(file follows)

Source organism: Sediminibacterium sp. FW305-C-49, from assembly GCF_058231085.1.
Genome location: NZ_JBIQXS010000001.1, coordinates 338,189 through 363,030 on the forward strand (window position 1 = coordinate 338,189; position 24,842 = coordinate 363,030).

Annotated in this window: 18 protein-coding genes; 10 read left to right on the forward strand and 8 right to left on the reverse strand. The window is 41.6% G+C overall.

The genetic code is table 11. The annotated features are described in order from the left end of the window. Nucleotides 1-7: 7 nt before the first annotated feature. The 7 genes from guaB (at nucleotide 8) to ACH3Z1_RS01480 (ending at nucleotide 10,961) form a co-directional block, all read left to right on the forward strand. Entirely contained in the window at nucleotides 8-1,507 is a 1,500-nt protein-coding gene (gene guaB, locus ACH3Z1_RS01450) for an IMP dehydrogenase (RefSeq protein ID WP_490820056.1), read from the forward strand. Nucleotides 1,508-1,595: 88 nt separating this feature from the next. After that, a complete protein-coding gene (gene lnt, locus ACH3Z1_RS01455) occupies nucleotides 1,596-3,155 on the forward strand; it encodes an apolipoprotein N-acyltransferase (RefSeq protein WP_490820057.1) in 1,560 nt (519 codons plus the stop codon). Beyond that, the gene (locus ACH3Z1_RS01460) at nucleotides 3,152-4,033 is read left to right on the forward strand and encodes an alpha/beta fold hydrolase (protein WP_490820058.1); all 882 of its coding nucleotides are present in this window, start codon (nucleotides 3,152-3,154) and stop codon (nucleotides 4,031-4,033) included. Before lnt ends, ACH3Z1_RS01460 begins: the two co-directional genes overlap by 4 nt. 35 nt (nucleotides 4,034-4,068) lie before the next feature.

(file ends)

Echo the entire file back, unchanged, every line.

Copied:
Source organism: Sediminibacterium sp. FW305-C-49, from assembly GCF_058231085.1.
Genome location: NZ_JBIQXS010000001.1, coordinates 338,189 through 363,030 on the forward strand (window position 1 = coordinate 338,189; position 24,842 = coordinate 363,030).

Annotated in this window: 18 protein-coding genes; 10 read left to right on the forward strand and 8 right to left on the reverse strand. The window is 41.6% G+C overall.

The genetic code is table 11. The annotated features are described in order from the left end of the window. Nucleotides 1-7: 7 nt before the first annotated feature. The 7 genes from guaB (at nucleotide 8) to ACH3Z1_RS01480 (ending at nucleotide 10,961) form a co-directional block, all read left to right on the forward strand. Entirely contained in the window at nucleotides 8-1,507 is a 1,500-nt protein-coding gene (gene guaB, locus ACH3Z1_RS01450) for an IMP dehydrogenase (RefSeq protein ID WP_490820056.1), read from the forward strand. Nucleotides 1,508-1,595: 88 nt separating this feature from the next. After that, a complete protein-coding gene (gene lnt, locus ACH3Z1_RS01455) occupies nucleotides 1,596-3,155 on the forward strand; it encodes an apolipoprotein N-acyltransferase (RefSeq protein WP_490820057.1) in 1,560 nt (519 codons plus the stop codon). Beyond that, the gene (locus ACH3Z1_RS01460) at nucleotides 3,152-4,033 is read left to right on the forward strand and encodes an alpha/beta fold hydrolase (protein WP_490820058.1); all 882 of its coding nucleotides are present in this window, start codon (nucleotides 3,152-3,154) and stop codon (nucleotides 4,031-4,033) included. Before lnt ends, ACH3Z1_RS01460 begins: the two co-directional genes overlap by 4 nt. 35 nt (nucleotides 4,034-4,068) lie before the next feature.